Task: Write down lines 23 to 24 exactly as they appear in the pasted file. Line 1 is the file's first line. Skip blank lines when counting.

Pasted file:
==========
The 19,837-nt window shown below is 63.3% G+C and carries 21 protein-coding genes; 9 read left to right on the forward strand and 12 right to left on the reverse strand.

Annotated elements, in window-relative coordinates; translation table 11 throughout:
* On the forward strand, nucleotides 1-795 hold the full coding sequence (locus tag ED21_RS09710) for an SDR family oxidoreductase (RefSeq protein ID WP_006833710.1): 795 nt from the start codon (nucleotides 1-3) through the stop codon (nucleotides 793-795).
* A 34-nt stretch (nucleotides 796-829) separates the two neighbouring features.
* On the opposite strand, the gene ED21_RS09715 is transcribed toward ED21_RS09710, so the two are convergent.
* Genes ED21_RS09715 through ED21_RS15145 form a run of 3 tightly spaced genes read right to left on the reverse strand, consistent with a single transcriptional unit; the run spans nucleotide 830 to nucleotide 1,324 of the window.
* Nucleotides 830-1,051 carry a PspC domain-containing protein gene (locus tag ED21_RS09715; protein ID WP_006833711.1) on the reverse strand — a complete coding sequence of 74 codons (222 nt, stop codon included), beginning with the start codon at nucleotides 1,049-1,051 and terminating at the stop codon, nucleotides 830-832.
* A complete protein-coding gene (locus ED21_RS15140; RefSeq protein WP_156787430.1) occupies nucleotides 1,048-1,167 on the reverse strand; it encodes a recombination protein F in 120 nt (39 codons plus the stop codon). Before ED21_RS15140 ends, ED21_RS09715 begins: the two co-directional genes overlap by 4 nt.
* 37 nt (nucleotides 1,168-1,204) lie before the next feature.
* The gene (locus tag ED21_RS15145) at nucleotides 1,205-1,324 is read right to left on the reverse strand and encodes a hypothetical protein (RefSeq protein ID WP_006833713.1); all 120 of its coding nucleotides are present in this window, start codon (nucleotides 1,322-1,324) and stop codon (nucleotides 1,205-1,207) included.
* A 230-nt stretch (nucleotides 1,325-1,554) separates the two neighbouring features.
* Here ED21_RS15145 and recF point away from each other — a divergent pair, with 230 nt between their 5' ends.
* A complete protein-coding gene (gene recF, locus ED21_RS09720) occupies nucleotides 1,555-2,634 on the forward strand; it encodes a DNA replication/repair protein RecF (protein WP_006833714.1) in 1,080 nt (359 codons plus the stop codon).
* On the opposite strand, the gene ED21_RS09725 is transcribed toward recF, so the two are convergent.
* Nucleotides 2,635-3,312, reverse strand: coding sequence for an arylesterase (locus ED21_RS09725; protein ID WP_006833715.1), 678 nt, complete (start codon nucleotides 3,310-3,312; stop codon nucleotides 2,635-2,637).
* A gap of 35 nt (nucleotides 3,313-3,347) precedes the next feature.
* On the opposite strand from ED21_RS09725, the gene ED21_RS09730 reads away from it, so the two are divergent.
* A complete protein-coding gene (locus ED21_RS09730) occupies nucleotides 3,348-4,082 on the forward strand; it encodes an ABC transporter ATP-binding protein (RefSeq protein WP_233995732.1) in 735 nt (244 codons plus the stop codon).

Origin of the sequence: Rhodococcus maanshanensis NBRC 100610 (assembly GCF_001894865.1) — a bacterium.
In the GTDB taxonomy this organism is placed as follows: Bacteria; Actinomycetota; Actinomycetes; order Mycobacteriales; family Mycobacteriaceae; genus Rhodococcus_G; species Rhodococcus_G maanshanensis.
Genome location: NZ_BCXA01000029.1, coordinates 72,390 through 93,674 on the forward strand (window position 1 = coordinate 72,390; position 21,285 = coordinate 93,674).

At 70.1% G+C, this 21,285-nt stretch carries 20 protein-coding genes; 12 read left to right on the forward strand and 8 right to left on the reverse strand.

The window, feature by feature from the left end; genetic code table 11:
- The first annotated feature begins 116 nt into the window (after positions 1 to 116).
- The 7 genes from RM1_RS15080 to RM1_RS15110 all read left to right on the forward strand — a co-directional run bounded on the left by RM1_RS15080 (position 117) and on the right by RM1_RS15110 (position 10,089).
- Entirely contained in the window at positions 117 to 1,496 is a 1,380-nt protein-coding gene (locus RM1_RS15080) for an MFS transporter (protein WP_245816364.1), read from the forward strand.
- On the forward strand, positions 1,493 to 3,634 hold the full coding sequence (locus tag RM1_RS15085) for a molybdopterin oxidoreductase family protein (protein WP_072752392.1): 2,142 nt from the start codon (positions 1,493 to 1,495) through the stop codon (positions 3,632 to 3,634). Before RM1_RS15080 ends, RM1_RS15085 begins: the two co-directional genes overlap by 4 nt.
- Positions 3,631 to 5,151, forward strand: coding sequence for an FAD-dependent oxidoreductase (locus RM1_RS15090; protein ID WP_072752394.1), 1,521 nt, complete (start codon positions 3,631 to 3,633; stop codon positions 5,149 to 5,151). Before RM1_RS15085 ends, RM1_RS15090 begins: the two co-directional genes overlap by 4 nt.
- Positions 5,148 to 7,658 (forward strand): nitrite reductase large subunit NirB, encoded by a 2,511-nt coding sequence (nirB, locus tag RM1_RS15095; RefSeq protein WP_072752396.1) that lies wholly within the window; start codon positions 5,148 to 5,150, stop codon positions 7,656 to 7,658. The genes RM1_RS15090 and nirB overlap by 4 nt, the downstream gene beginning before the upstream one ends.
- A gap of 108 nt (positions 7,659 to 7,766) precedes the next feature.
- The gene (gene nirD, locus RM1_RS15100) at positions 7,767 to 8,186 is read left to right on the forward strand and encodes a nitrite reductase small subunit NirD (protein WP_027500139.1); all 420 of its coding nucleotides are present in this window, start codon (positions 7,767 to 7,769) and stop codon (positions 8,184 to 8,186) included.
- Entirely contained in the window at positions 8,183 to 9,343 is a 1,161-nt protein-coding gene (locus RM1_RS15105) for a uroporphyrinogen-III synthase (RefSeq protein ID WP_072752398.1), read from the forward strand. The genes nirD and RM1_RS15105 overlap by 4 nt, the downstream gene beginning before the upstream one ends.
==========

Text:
The window, feature by feature from the left end; genetic code table 11:
- The first annotated feature begins 116 nt into the window (after positions 1 to 116).